Hola Hermine! She has meandered through the straights of Florida, the Islands, and a numeric name until being given a proper name of Tropical Storm Hermine on Wednesday afternoon in the Gulf! She took a slight westerly shift late in the afternoon which in the path won’t directly affect the First Coast but we will still see many elements of this storm, and on the trek she’s taking she could change paths at any given time.. We look to dodge another bullet here, slightly, and it is uncertain how much background swell we’ll get at all from this storm, but we’ll keep our eyes on the radar and be back online once things progress tomorrow and get a better picture of the movement on the storm. Until then, be prepared, as this storm may reach Hurricane strength before hitting landfall tomorrow, where she goes then remains to be told!

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Tropical Storm Hermine is strengthening in the Gulf of Mexico and is forecast to make landfall Thursday night along the Florida panhandle as a Category 1 hurricane. Hermine will bring heavy rain, storm surge flooding, high winds and even some tornadoes to not only Florida, but also the coastal Southeast. Hermine could also go on to impact parts of the Northeast and mid-Atlantic regions. A hurricane warning was issued Wednesday night along the Florida panhandle, from the Suwannee River to Mexico Beach, as the latest National Hurricane Center (NHC) forecast calls for Hermine to strengthen to a Category 1 hurricane prior to landfall. This warning area includes Tallahassee. Wednesday morning, tropical storm warnings were hoisted along a swath of the Florida Gulf Coast from roughly Panama City Beach to the New Port Richey area north of St. Petersburg.  The tropical storm warning was extended westward along the Florida panhandle to Destin and inland into southwestern Georgia and extreme southeastern Alabama. Winds of 40 mph are likely to begin on Thursday afternoon, and could hamper readiness efforts. A hurricane watch remains in effect from roughly New Port Richey to the Destin area. Winds of 74 mph are possible on Thursday afternoon into Friday morning. On the Atlantic coast, a tropical storm watch has been issued for northeast Florida, southeast and south-central Georgia, and parts of coastal South Carolina.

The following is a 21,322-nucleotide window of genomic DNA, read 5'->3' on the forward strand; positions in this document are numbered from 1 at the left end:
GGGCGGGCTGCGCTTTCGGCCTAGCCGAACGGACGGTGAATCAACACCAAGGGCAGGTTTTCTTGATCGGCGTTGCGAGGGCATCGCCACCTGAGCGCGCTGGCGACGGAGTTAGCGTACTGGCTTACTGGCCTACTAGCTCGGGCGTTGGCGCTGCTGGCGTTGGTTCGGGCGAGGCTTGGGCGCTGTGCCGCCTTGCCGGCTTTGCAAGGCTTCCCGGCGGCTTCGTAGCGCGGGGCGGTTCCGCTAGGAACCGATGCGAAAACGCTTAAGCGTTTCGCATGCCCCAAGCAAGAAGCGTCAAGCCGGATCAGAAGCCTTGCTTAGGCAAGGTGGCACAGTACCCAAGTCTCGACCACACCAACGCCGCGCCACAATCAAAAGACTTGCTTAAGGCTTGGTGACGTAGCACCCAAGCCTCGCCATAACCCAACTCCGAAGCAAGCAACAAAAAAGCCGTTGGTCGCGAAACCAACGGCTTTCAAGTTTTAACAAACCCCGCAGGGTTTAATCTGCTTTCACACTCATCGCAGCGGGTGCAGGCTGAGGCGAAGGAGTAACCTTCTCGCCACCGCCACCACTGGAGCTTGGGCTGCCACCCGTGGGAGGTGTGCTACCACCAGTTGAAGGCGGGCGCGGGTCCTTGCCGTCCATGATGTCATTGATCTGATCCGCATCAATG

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At present it looks as if she’ll cruise through the panhandle, and will graze us on the south end of the storm, the windy side, flood warnings are not as immanent, but things can change as always. So on to the surf, we can expect some waist to stomach high surf through the morning with a big spike towards Friday! It will be a one hit wonder storm with some funky unpredictable winds as of now but will we have waves through Saturday. Unless you’re already charging over to the Gulf, it wouldn’t be recommended tomorrow, and if you want to head north you might score but you better make the move now if you have time to storm chase! Hunker down, keep your eyes on the radars, and we’ll be back online tomorrow with an update!


Thursday

SURF: 1-3ft
SWELL: E
WIND: SSW winds 5-10 all day

Friday

SURF: *3-4-ft+*
SWELL: SE
WIND: SE winds 10-20+ all day

Saturday

SURF: *2-3ft*
SWELL: ESE
WIND: SW winds 5-10+ all day

Sunday

SURF: 1-2ft
SWELL: SE
WIND: WSW winds 5-10 all day

Monday

SURF: 1-2ft
SWELL: ESE
WIND: W winds 5-10 all day

Tuesday

SURF: 1-2ft
SWELL: ESE
WIND: NE winds 5-10 all day

Wednesday

SURF: 1-2ft
SWELL: ESE
WIND: NE winds 5-10 all day